Market Snapshot: Third-Party Debt Collections Tradeline Reporting
Debt collections is a multi-billion dollar industry affecting millions of consumers who have or are contacted about a debt in collections. This report, which covers 2004 to 2018, is drawn from the Bureau’s Consumer Credit Panel (CCP), a nationally representative sample of approximately 5 million de-identified credit records maintained by one of the three nationwide credit reporting companies. It provides a basic overview of third-party debt collections tradelines reported in the CCP. A tradeline is information about a consumer account that is sent, generally on a regular basis, to a consumer reporting agency. Tradelines contain data such as account balance, payment history, and status of the account. The information contained in tradelines is used to create consumer credit scores. Among other things, it finds:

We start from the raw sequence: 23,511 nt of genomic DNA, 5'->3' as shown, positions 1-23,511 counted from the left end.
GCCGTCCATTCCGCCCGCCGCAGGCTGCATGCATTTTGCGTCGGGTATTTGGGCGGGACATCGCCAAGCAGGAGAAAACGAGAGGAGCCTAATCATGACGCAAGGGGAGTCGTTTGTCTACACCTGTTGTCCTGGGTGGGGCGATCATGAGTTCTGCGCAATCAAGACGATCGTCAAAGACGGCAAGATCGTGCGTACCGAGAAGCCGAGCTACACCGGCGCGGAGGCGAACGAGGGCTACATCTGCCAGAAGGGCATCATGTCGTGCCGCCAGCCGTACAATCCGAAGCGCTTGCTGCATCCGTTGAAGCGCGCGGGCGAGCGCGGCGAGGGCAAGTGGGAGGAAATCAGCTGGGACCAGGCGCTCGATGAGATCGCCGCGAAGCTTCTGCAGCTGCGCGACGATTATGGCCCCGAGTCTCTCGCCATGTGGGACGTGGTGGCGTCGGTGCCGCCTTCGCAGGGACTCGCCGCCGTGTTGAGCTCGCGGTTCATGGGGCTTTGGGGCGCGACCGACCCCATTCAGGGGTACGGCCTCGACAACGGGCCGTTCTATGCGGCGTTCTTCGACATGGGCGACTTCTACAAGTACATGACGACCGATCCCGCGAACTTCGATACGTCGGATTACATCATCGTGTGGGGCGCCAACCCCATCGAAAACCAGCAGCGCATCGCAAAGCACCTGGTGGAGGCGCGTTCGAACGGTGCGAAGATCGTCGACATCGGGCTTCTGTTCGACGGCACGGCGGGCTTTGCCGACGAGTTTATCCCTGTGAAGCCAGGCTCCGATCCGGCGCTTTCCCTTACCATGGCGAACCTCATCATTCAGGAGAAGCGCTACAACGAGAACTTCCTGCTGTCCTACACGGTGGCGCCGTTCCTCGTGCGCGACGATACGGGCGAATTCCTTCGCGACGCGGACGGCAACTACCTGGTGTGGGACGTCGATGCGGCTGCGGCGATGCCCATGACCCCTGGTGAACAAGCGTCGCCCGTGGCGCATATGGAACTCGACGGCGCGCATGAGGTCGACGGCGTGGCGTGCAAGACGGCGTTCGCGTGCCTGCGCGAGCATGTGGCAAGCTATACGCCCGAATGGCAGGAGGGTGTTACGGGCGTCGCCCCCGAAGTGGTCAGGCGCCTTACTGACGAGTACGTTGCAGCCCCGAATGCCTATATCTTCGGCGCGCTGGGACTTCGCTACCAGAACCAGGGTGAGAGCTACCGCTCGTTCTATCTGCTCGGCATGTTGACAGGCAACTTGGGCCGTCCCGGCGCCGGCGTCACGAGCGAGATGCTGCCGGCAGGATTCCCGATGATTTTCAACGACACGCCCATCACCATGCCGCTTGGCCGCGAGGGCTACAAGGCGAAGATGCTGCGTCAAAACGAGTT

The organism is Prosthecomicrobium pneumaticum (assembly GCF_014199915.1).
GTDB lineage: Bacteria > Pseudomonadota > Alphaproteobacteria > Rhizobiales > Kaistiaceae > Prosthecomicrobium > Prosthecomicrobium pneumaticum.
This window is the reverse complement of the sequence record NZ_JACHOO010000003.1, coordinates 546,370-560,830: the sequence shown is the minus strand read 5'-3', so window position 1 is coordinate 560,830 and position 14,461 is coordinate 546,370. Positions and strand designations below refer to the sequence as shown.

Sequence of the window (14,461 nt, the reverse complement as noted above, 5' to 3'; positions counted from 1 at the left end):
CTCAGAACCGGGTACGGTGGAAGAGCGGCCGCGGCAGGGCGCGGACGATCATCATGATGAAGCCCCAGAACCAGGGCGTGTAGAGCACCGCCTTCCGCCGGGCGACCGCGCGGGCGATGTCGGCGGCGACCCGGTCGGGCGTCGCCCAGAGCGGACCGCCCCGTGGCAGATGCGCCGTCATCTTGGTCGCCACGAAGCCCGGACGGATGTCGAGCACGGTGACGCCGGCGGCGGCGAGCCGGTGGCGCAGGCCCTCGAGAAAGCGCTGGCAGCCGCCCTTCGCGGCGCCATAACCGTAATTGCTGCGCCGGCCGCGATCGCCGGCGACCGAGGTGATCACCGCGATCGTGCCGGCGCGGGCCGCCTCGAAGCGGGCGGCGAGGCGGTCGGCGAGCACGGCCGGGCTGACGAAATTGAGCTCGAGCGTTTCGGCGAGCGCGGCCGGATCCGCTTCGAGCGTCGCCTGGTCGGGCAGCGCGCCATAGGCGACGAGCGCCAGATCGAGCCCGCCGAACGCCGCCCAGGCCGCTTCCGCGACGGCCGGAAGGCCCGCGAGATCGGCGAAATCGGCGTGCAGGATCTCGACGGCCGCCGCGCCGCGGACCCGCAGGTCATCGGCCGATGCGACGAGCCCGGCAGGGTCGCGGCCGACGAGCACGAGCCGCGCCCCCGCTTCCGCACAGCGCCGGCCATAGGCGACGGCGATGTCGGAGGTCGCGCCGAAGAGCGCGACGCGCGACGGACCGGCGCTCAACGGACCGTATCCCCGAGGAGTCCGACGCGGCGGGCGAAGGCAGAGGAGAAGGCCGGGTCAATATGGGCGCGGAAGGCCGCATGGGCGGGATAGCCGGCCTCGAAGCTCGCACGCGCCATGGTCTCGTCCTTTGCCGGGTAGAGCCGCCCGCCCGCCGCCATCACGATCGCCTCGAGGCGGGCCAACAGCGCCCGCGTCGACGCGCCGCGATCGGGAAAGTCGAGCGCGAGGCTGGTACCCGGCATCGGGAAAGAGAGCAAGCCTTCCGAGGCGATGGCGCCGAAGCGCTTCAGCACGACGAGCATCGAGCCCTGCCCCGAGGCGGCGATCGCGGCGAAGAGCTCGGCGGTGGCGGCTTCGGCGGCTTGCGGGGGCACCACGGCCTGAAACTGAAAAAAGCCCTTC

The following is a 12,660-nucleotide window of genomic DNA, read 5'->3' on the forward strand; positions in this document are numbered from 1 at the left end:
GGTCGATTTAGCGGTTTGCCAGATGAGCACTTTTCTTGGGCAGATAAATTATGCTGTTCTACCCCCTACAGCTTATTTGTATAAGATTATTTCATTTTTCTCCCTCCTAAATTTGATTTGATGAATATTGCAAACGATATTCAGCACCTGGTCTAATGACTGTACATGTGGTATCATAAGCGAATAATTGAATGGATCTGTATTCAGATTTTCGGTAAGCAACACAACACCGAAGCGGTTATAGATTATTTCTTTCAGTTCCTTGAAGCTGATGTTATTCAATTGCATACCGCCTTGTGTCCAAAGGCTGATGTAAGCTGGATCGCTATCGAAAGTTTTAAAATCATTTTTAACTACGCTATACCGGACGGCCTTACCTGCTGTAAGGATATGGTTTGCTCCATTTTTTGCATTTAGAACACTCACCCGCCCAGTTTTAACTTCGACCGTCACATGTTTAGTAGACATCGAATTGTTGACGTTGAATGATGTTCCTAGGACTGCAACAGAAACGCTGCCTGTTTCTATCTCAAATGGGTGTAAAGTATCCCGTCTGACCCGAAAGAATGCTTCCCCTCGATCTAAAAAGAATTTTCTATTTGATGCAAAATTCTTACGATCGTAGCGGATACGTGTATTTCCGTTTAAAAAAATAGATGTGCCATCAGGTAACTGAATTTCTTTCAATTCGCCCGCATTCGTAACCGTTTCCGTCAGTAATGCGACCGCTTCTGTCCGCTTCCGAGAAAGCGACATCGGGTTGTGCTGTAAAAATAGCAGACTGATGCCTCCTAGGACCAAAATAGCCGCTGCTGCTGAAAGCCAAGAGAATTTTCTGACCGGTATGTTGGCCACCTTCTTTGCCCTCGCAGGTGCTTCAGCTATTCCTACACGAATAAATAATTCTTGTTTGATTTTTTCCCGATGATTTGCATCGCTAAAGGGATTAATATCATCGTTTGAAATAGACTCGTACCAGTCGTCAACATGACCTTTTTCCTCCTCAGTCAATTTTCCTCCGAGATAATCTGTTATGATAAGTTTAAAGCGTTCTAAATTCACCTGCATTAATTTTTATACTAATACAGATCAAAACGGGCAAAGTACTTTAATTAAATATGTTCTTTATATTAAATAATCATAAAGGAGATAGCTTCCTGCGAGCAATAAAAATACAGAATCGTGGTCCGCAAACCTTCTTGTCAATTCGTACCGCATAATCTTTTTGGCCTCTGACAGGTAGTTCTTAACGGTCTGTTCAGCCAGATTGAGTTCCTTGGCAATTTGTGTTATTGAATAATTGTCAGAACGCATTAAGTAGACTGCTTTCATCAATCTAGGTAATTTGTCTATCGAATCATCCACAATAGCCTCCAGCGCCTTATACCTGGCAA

- More than one-in-four consumers (28 percent) with a credit report in the CCP in 2018 had at least one third-party collections tradeline on their file.
- More than three-out-of-four third-party collections tradelines are for non-financial debt with more than half (58 percent) of these tradelines for medical debt and another 20 percent for telecommunications or utilities debt. Positive payment information is generally not furnished for such non-financial debt.
- Tradelines from debt buyers, which tend to be for financial services debt, are more likely than those from other collectors to show a new instance of consumer disagreement with a completed Fair Credit Reporting Act dispute investigation.